I did struggle with the code part, it seemed like everyone did, but we got help and the course was more about exploring what the result could be. What possibilities does code have and how does it change the interaction.

I have previously been working with information graphics, and I see some of the same principles in data visualization – but you can allow more data and smaller objects. When using Illustrator you kind of have to make a lot manually – you have to do the calculation and so on.  Also, by using Processing it’s possible to make the data interactive, and the viewer can take an active part in the visualization – by using the cursor and so on.

This is my sketch:

Browser History Sketch

The sketch focuses on time used on different categories, top sites and the path between the different sites.

And this is how far I got with Processing (and even though this is so private for me, I post it on my blog…):
Browser History Processing

From January 14 2015 22:08 to February 02 2015 11:44 I visited 10 756 urls and 381 unique websites. This data visualization only shows the websites that I have visited over 7 times. I have not been using private mode, and when I was browsing, I did not know that it would be used for this task.

By looking at the results from my own data, I could tell what kind of work I was doing and generally what interested me. I actually thought I was more of a hypochondria than the results show. It would be really interesting comparing this to others browser history.

The task also triggered some thoughts about further developments; working with memory and browser history. It’s so hard maneuvering through your own history, trying to remember what you were doing or find things.

New studio and elective courses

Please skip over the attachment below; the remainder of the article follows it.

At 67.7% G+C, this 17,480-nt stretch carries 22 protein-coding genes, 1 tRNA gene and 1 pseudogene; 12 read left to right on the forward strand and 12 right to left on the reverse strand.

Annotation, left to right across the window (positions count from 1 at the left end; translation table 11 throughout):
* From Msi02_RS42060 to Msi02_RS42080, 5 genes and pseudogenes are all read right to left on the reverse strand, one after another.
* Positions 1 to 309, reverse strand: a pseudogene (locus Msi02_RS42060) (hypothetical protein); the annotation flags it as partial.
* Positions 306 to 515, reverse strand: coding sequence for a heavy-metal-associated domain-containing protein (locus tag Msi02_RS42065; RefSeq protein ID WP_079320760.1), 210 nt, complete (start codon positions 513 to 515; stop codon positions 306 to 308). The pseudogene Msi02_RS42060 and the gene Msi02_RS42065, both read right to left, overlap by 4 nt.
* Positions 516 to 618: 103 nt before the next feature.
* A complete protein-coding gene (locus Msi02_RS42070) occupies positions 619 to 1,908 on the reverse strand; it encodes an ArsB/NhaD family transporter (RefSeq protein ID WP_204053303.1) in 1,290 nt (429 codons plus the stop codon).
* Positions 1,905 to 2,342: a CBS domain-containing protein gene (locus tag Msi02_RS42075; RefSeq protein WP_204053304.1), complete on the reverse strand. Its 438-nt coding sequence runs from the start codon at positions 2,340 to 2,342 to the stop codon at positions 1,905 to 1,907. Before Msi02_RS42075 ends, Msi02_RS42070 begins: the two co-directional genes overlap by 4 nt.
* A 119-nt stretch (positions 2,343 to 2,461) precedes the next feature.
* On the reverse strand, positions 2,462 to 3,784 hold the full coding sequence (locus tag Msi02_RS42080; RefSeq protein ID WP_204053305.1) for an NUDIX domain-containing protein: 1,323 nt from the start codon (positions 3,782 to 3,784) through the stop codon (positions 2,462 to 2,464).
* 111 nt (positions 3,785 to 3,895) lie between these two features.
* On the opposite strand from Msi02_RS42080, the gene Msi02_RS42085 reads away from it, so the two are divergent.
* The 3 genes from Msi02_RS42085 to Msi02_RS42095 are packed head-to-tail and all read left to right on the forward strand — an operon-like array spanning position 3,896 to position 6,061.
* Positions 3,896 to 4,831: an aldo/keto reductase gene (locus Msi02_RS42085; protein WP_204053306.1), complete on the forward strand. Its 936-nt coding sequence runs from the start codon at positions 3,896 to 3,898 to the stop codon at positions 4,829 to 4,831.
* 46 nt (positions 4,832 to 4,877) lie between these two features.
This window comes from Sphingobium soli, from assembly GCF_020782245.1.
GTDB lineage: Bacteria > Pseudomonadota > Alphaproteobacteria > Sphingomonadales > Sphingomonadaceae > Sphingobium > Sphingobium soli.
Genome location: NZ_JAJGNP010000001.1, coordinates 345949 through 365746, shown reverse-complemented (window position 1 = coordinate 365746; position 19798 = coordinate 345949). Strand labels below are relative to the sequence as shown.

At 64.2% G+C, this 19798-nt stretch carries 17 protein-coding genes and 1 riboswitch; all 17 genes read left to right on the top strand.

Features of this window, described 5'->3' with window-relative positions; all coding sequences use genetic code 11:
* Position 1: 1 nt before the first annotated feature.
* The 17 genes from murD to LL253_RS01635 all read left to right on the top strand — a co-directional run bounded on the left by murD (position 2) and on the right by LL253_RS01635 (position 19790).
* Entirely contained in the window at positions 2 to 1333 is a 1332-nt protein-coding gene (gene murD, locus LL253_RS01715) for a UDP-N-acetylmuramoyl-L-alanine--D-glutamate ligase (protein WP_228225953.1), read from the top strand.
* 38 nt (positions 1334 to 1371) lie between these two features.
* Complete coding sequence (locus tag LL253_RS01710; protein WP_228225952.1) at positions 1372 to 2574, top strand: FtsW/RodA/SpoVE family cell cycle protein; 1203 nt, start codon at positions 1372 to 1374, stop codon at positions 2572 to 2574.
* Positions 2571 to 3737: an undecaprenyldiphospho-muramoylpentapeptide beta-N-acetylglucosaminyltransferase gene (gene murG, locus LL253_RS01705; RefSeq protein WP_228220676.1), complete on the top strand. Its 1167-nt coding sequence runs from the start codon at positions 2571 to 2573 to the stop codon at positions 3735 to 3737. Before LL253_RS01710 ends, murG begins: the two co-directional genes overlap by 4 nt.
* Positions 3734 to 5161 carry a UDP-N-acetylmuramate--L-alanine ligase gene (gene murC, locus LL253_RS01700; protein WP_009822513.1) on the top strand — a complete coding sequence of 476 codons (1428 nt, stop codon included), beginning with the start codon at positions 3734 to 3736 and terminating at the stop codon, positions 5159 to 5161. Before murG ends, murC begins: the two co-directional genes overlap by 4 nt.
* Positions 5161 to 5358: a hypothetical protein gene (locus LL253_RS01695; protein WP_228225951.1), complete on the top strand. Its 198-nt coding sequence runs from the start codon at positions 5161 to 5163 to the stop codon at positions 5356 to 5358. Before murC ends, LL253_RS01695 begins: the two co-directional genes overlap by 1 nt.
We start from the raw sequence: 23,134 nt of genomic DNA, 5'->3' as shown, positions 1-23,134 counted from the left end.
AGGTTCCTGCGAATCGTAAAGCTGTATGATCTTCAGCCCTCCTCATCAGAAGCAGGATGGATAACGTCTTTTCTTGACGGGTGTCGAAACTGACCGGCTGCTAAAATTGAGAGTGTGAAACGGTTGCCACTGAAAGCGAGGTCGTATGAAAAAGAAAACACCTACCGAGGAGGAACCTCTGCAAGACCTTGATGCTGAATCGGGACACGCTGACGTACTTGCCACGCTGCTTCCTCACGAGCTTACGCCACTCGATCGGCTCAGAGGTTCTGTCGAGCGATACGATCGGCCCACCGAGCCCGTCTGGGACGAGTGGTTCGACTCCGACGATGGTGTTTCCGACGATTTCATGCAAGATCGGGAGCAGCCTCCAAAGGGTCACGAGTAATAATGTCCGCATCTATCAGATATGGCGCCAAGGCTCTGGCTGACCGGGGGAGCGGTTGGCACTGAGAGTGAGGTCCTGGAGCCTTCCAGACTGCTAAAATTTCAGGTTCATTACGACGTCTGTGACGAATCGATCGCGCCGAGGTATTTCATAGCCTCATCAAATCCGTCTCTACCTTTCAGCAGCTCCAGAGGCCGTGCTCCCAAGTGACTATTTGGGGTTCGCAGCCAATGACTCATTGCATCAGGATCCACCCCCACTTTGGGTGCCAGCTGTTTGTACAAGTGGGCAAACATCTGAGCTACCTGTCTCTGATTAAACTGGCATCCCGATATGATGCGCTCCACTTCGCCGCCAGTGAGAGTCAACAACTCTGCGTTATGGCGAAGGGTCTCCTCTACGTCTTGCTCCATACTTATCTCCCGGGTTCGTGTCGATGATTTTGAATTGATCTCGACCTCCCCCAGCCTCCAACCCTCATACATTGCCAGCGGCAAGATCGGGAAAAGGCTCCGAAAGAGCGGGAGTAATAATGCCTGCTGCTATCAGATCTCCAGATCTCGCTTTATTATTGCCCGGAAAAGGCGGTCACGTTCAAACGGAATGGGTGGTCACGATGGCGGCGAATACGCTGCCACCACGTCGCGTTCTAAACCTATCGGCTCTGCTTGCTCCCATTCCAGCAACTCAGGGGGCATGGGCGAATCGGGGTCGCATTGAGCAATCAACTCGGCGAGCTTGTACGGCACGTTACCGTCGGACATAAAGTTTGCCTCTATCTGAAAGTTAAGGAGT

Elective course (a course we have once a week) started today, Ida and me are the only designers in «Freehand Sketching». We are in the wonderful and big A1, (something else than «bunkersen» (as we call it), where we spent last semester). Just look at the ceiling:
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We started from scratch, exploring tools and materials. Great for a paper-freak like me. And it’s also great with a analog day of the week. I bought my first ProMarker pen (those industrial designers and architects are getting to me).
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In Interaction Design 2: Screens, the studio course, we started with Processing and data visualization.

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Look at this wonderful mouse tracker, haha. It takes time to learn Processing, but our teacher Marius knows everything there is to know about code, so that’s kind of comforting. For this module we are supposed to visualize data from our own life. My plan, as we speak, is to track exposure to certain subjects online. We were introduced to different apps and websites that track you somehow, these sites are quite interesting:

Moves Activity Diary. This also shows your location.
Foursquare, I will definitely use this to discover places in Oslo.
Iconosquare gives you statistics from Instagram:

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Skjermbilde 2015-01-27 kl. 22.26.02I’m still fascinated with how much I used Instagram in 2012.